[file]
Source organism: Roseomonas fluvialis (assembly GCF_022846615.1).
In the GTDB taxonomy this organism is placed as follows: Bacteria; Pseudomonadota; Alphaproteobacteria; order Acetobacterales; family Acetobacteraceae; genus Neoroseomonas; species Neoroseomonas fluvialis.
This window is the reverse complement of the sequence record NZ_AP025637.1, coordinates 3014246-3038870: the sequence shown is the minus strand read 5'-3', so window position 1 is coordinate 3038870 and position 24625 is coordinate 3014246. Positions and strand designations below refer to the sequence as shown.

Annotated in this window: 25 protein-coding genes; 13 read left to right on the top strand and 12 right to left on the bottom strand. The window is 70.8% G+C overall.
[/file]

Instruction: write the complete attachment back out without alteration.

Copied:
Source organism: Roseomonas fluvialis (assembly GCF_022846615.1).
In the GTDB taxonomy this organism is placed as follows: Bacteria; Pseudomonadota; Alphaproteobacteria; order Acetobacterales; family Acetobacteraceae; genus Neoroseomonas; species Neoroseomonas fluvialis.
This window is the reverse complement of the sequence record NZ_AP025637.1, coordinates 3014246-3038870: the sequence shown is the minus strand read 5'-3', so window position 1 is coordinate 3038870 and position 24625 is coordinate 3014246. Positions and strand designations below refer to the sequence as shown.

Annotated in this window: 25 protein-coding genes; 13 read left to right on the top strand and 12 right to left on the bottom strand. The window is 70.8% G+C overall.